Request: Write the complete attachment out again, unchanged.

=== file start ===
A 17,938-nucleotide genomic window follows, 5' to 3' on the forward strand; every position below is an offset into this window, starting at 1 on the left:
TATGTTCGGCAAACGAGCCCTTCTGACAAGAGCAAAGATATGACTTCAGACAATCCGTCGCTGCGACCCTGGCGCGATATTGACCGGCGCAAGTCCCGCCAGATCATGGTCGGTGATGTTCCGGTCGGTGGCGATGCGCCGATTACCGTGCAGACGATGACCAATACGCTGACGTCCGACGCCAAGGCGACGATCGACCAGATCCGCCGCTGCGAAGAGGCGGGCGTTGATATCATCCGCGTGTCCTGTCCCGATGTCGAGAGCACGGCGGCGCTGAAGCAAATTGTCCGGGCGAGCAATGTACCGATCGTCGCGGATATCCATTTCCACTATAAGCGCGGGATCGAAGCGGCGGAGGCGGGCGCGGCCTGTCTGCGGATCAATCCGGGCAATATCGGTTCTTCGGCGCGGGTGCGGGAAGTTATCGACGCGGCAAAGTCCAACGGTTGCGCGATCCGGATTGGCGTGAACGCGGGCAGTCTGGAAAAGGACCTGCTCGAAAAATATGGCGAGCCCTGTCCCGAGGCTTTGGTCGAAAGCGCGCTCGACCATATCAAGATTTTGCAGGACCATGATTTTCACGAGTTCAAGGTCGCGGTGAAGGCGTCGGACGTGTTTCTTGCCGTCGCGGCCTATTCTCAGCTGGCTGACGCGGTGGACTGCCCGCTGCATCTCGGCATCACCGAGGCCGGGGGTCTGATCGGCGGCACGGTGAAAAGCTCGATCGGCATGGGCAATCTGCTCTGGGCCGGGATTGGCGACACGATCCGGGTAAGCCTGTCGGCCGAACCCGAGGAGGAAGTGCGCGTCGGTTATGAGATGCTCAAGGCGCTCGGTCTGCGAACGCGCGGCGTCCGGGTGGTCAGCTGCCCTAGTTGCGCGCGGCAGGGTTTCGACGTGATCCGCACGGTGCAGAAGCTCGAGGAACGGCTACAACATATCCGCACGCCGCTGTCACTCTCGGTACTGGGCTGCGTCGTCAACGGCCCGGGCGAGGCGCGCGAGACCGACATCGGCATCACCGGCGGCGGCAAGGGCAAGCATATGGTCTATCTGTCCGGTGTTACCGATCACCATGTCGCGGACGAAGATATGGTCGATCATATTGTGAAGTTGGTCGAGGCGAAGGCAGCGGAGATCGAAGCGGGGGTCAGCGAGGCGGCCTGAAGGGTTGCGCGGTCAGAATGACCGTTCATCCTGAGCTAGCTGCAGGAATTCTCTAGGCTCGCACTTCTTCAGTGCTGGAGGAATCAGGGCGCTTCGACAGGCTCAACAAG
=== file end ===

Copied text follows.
A 17,938-nucleotide genomic window follows, 5' to 3' on the forward strand; every position below is an offset into this window, starting at 1 on the left:
TATGTTCGGCAAACGAGCCCTTCTGACAAGAGCAAAGATATGACTTCAGACAATCCGTCGCTGCGACCCTGGCGCGATATTGACCGGCGCAAGTCCCGCCAGATCATGGTCGGTGATGTTCCGGTCGGTGGCGATGCGCCGATTACCGTGCAGACGATGACCAATACGCTGACGTCCGACGCCAAGGCGACGATCGACCAGATCCGCCGCTGCGAAGAGGCGGGCGTTGATATCATCCGCGTGTCCTGTCCCGATGTCGAGAGCACGGCGGCGCTGAAGCAAATTGTCCGGGCGAGCAATGTACCGATCGTCGCGGATATCCATTTCCACTATAAGCGCGGGATCGAAGCGGCGGAGGCGGGCGCGGCCTGTCTGCGGATCAATCCGGGCAATATCGGTTCTTCGGCGCGGGTGCGGGAAGTTATCGACGCGGCAAAGTCCAACGGTTGCGCGATCCGGATTGGCGTGAACGCGGGCAGTCTGGAAAAGGACCTGCTCGAAAAATATGGCGAGCCCTGTCCCGAGGCTTTGGTCGAAAGCGCGCTCGACCATATCAAGATTTTGCAGGACCATGATTTTCACGAGTTCAAGGTCGCGGTGAAGGCGTCGGACGTGTTTCTTGCCGTCGCGGCCTATTCTCAGCTGGCTGACGCGGTGGACTGCCCGCTGCATCTCGGCATCACCGAGGCCGGGGGTCTGATCGGCGGCACGGTGAAAAGCTCGATCGGCATGGGCAATCTGCTCTGGGCCGGGATTGGCGACACGATCCGGGTAAGCCTGTCGGCCGAACCCGAGGAGGAAGTGCGCGTCGGTTATGAGATGCTCAAGGCGCTCGGTCTGCGAACGCGCGGCGTCCGGGTGGTCAGCTGCCCTAGTTGCGCGCGGCAGGGTTTCGACGTGATCCGCACGGTGCAGAAGCTCGAGGAACGGCTACAACATATCCGCACGCCGCTGTCACTCTCGGTACTGGGCTGCGTCGTCAACGGCCCGGGCGAGGCGCGCGAGACCGACATCGGCATCACCGGCGGCGGCAAGGGCAAGCATATGGTCTATCTGTCCGGTGTTACCGATCACCATGTCGCGGACGAAGATATGGTCGATCATATTGTGAAGTTGGTCGAGGCGAAGGCAGCGGAGATCGAAGCGGGGGTCAGCGAGGCGGCCTGAAGGGTTGCGCGGTCAGAATGACCGTTCATCCTGAGCTAGCTGCAGGAATTCTCTAGGCTCGCACTTCTTCAGTGCTGGAGGAATCAGGGCGCTTCGACAGGCTCAACAAG